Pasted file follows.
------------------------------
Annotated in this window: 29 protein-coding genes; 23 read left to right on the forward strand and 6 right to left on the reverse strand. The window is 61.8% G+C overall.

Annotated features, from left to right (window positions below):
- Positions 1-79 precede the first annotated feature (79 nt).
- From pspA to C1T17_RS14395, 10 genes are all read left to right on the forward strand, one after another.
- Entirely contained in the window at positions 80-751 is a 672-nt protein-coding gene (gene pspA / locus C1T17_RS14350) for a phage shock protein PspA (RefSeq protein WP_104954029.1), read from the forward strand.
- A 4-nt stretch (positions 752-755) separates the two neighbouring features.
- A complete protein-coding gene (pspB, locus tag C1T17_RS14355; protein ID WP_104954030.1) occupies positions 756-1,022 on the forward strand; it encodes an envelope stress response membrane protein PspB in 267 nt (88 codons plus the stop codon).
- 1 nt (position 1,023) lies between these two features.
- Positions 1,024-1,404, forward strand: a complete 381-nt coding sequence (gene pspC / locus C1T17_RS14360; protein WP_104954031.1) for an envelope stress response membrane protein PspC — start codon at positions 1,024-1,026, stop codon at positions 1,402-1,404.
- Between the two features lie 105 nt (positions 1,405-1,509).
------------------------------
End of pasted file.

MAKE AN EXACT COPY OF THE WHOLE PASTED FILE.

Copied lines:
Annotated in this window: 29 protein-coding genes; 23 read left to right on the forward strand and 6 right to left on the reverse strand. The window is 61.8% G+C overall.

Annotated features, from left to right (window positions below):
- Positions 1-79 precede the first annotated feature (79 nt).
- From pspA to C1T17_RS14395, 10 genes are all read left to right on the forward strand, one after another.
- Entirely contained in the window at positions 80-751 is a 672-nt protein-coding gene (gene pspA / locus C1T17_RS14350) for a phage shock protein PspA (RefSeq protein WP_104954029.1), read from the forward strand.
- A 4-nt stretch (positions 752-755) separates the two neighbouring features.
- A complete protein-coding gene (pspB, locus tag C1T17_RS14355; protein ID WP_104954030.1) occupies positions 756-1,022 on the forward strand; it encodes an envelope stress response membrane protein PspB in 267 nt (88 codons plus the stop codon).
- 1 nt (position 1,023) lies between these two features.
- Positions 1,024-1,404, forward strand: a complete 381-nt coding sequence (gene pspC / locus C1T17_RS14360; protein WP_104954031.1) for an envelope stress response membrane protein PspC — start codon at positions 1,024-1,026, stop codon at positions 1,402-1,404.
- Between the two features lie 105 nt (positions 1,405-1,509).